City takes action on Ridgeview
By the end of last summer, pedestrians and cyclists had a 7,300-foot long trail that took them from the Ridgeview subdivision to Finley Lane.
By the end of next summer, that trail will extend 1,500 feet to Ledford Street.
The Craig City Council took action Tuesday night on a resolution that will get the second phase of the Ridgeview Trail started. Council members voted unanimously to award a contract to Dan Giroux for engineering services.
The council agreed to sole source engineering services — which means forgoing the bid process — at the request of Parks and Recreation Department Director Dave Pike.
Giroux, working for Apple–gate Inc., did the engineering work on the first phase of the project. He since has opened his own firm.
Pike requested to sole source the bid based on Giroux’s knowledge about the project and “outstanding service” on the first phase, as well as the fact that Giroux will charge the same fee he did in 2002 for the work on Phase 1.
The contract calls for Giroux’s services not to exceed $10,000. There is $9,300 budgeted for engineering services.
The cost of the second phase will be $98,665, with $78,932 of that coming from grants.
The trail addition will run between Sixth Street and Crest Drive from Finley Lane to Ledford Street. The existing trail is a mixture of concrete and crusher fines. The addition will be concrete. Construction likely will begin next summer.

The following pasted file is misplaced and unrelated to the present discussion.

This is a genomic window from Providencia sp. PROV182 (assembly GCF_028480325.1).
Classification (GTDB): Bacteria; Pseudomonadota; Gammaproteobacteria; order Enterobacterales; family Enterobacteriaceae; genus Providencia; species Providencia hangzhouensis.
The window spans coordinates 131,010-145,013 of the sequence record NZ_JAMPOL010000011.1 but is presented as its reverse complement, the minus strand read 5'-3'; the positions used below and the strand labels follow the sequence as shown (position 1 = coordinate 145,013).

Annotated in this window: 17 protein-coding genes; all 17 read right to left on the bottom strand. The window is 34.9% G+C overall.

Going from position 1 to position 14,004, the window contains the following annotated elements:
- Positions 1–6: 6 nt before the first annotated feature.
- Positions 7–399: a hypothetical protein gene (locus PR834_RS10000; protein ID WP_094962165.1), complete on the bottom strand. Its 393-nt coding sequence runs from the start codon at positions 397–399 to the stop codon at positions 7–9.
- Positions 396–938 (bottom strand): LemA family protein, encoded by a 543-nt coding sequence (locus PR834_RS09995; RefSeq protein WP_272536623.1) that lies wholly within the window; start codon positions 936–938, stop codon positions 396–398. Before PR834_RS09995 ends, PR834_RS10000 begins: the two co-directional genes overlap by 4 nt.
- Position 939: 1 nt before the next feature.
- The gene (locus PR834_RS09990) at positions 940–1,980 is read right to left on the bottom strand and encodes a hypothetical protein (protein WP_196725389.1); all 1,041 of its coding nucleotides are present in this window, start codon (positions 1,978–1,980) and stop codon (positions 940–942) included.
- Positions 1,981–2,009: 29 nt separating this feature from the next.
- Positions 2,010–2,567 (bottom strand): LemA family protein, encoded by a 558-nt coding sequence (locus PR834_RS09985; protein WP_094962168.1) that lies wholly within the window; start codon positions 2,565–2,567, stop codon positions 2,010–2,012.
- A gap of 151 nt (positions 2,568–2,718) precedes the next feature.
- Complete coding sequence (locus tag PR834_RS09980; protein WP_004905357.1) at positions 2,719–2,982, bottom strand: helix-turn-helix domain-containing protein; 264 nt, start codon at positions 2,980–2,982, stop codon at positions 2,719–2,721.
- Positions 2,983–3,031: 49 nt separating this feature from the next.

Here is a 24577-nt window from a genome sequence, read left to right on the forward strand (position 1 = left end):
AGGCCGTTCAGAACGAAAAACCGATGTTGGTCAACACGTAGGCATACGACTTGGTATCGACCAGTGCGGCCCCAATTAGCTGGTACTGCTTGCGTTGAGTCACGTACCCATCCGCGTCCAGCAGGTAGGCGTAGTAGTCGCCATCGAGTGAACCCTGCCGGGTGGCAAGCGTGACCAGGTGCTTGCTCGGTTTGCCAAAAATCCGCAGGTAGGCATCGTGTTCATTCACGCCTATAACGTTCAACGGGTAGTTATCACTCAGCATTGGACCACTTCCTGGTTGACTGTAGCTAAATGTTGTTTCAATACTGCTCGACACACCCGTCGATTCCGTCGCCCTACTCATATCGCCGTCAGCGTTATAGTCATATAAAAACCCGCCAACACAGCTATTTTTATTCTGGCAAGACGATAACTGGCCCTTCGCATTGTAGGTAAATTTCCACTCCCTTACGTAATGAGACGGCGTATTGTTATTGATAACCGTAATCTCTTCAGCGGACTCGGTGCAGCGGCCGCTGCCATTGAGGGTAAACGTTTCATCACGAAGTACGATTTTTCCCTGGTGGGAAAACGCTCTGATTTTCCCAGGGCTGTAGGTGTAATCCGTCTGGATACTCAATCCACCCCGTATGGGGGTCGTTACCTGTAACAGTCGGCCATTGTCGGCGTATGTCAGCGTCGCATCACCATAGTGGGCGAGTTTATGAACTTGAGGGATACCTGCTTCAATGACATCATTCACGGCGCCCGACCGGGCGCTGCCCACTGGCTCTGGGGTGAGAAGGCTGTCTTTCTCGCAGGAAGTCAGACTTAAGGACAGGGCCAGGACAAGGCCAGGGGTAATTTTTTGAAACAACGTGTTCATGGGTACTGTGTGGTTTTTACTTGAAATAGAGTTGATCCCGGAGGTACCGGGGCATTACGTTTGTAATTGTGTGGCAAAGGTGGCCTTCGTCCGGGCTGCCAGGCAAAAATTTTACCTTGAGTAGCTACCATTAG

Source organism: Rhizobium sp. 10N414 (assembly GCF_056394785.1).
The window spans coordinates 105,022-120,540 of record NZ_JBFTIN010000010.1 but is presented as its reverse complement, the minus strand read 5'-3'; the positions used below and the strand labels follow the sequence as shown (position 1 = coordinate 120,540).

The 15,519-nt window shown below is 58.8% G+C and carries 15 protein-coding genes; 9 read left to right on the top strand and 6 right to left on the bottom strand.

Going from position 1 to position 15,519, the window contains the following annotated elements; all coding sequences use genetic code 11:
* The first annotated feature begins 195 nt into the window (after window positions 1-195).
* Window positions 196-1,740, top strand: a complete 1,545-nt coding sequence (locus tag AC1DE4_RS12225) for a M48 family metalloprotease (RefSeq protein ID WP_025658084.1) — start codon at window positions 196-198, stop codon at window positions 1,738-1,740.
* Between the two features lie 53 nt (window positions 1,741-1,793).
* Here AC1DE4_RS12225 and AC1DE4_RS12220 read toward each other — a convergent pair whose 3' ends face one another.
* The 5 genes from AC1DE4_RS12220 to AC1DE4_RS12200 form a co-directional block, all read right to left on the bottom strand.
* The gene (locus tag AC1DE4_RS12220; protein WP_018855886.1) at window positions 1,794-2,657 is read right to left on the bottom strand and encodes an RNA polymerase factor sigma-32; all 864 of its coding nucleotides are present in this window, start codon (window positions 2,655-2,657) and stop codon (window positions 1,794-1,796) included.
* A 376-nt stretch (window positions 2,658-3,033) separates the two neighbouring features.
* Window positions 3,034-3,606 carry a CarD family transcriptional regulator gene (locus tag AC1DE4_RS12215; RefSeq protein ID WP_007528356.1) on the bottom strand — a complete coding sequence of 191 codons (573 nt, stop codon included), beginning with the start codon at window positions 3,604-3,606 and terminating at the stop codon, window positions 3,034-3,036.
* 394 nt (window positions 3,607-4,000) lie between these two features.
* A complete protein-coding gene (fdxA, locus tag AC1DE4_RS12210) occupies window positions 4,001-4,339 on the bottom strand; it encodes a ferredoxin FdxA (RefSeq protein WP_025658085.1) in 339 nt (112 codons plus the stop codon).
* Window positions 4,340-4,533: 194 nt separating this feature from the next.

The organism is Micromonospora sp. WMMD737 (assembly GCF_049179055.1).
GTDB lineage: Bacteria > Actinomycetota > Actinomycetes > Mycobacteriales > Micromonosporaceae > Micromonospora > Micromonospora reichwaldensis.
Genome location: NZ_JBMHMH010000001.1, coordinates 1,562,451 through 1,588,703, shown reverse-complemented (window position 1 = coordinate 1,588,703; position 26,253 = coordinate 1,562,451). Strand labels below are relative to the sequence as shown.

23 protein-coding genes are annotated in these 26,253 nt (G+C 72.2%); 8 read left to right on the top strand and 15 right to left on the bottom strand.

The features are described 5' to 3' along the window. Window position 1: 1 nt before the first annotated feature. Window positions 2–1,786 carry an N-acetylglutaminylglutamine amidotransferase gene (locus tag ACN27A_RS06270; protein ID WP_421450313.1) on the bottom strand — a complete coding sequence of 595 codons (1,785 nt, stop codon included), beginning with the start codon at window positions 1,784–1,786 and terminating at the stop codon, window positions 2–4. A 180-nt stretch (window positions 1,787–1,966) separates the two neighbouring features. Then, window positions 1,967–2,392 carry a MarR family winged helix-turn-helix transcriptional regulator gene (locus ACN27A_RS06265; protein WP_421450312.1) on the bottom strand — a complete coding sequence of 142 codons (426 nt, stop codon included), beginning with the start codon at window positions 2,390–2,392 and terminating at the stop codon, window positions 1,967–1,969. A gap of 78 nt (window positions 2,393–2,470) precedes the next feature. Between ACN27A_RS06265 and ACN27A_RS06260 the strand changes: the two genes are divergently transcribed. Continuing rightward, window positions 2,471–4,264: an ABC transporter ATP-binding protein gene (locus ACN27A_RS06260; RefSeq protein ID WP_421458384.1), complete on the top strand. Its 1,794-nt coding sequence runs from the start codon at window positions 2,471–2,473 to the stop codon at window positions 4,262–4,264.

“It’s amazing how long it takes,” Pike said. “There’s a lot of red tape with these kinds of funds.”
The Ridgeview Trail project began in 1999 when the city received $374,750 in grants from the Colorado Department of Transportation and lottery proceeds.
“The trail itself fits within the parameters of what CDOT wants to accomplish with its enhancement funds,” Pike said.
The project was delayed as grant funds were sought and the path of the trail was engineered. The biggest delay, though, was in acquiring easements through private property.
A large portion of Phase 1 crossed private property. Those problems won’t carry into Phase 2. The path of the second portion of trail aligns with an existing city easement that includes the Craig Ditch.
The bike and pedestrian trail will be 10 1/2-feet wide and is intended to get people off U.S. Highway 40.
“It’s really a safety issue,” Pike said. “That’s the key reason we decided to put a trail there.”
The trail is listed as a priority in the city parks and recreation master plan.
Mel Day, manager of Columbine Apartments, said the use of the trail is mostly recreational.
“It’s not overused, I can assure you, but in the summer, people walk their dogs, and I see kids riding their bicycles on it,” he said.
Day said the trail offers safer passage for those who use it, but he doesn’t think it’s used enough to have an effect on overall safety for the community.
“It’s a really nice trail,” he said.
Christina M. Currie can be reached at 824-7031 or at email@example.com.
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